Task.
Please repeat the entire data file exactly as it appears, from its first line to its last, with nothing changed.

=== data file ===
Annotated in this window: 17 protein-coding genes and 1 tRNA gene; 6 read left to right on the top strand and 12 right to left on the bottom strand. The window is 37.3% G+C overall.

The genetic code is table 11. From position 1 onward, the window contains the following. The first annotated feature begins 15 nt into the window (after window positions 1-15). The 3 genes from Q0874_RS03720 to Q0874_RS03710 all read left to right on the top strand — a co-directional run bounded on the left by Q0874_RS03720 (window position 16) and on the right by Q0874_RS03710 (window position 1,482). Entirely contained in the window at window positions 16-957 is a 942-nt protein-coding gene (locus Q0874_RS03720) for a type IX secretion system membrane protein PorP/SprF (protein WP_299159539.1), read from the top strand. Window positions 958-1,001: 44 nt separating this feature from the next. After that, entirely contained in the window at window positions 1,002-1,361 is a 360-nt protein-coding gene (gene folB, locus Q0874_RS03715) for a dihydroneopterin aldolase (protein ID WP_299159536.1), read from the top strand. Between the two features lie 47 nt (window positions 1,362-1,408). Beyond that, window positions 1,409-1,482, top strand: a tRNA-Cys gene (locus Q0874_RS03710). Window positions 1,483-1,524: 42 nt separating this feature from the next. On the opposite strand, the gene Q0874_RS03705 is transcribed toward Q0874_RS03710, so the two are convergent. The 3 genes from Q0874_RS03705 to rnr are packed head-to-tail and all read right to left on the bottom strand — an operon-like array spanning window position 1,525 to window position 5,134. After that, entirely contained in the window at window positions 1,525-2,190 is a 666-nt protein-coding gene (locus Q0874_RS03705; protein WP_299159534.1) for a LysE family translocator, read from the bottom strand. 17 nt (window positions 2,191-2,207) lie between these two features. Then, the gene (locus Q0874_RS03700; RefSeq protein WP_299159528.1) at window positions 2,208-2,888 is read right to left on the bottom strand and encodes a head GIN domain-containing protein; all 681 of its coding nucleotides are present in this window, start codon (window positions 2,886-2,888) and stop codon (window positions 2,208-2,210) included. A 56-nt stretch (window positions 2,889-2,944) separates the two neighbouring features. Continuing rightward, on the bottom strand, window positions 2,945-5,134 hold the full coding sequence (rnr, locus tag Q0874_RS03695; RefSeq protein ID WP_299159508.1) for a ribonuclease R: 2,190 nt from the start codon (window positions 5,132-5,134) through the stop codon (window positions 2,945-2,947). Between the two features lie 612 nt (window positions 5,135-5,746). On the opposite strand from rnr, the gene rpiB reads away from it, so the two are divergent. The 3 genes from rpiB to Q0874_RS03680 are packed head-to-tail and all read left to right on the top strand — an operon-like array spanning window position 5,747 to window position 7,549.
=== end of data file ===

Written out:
Annotated in this window: 17 protein-coding genes and 1 tRNA gene; 6 read left to right on the top strand and 12 right to left on the bottom strand. The window is 37.3% G+C overall.

The genetic code is table 11. From position 1 onward, the window contains the following. The first annotated feature begins 15 nt into the window (after window positions 1-15). The 3 genes from Q0874_RS03720 to Q0874_RS03710 all read left to right on the top strand — a co-directional run bounded on the left by Q0874_RS03720 (window position 16) and on the right by Q0874_RS03710 (window position 1,482). Entirely contained in the window at window positions 16-957 is a 942-nt protein-coding gene (locus Q0874_RS03720) for a type IX secretion system membrane protein PorP/SprF (protein WP_299159539.1), read from the top strand. Window positions 958-1,001: 44 nt separating this feature from the next. After that, entirely contained in the window at window positions 1,002-1,361 is a 360-nt protein-coding gene (gene folB, locus Q0874_RS03715) for a dihydroneopterin aldolase (protein ID WP_299159536.1), read from the top strand. Between the two features lie 47 nt (window positions 1,362-1,408). Beyond that, window positions 1,409-1,482, top strand: a tRNA-Cys gene (locus Q0874_RS03710). Window positions 1,483-1,524: 42 nt separating this feature from the next. On the opposite strand, the gene Q0874_RS03705 is transcribed toward Q0874_RS03710, so the two are convergent. The 3 genes from Q0874_RS03705 to rnr are packed head-to-tail and all read right to left on the bottom strand — an operon-like array spanning window position 1,525 to window position 5,134. After that, entirely contained in the window at window positions 1,525-2,190 is a 666-nt protein-coding gene (locus Q0874_RS03705; protein WP_299159534.1) for a LysE family translocator, read from the bottom strand. 17 nt (window positions 2,191-2,207) lie between these two features. Then, the gene (locus Q0874_RS03700; RefSeq protein WP_299159528.1) at window positions 2,208-2,888 is read right to left on the bottom strand and encodes a head GIN domain-containing protein; all 681 of its coding nucleotides are present in this window, start codon (window positions 2,886-2,888) and stop codon (window positions 2,208-2,210) included. A 56-nt stretch (window positions 2,889-2,944) separates the two neighbouring features. Continuing rightward, on the bottom strand, window positions 2,945-5,134 hold the full coding sequence (rnr, locus tag Q0874_RS03695; RefSeq protein ID WP_299159508.1) for a ribonuclease R: 2,190 nt from the start codon (window positions 5,132-5,134) through the stop codon (window positions 2,945-2,947). Between the two features lie 612 nt (window positions 5,135-5,746). On the opposite strand from rnr, the gene rpiB reads away from it, so the two are divergent. The 3 genes from rpiB to Q0874_RS03680 are packed head-to-tail and all read left to right on the top strand — an operon-like array spanning window position 5,747 to window position 7,549.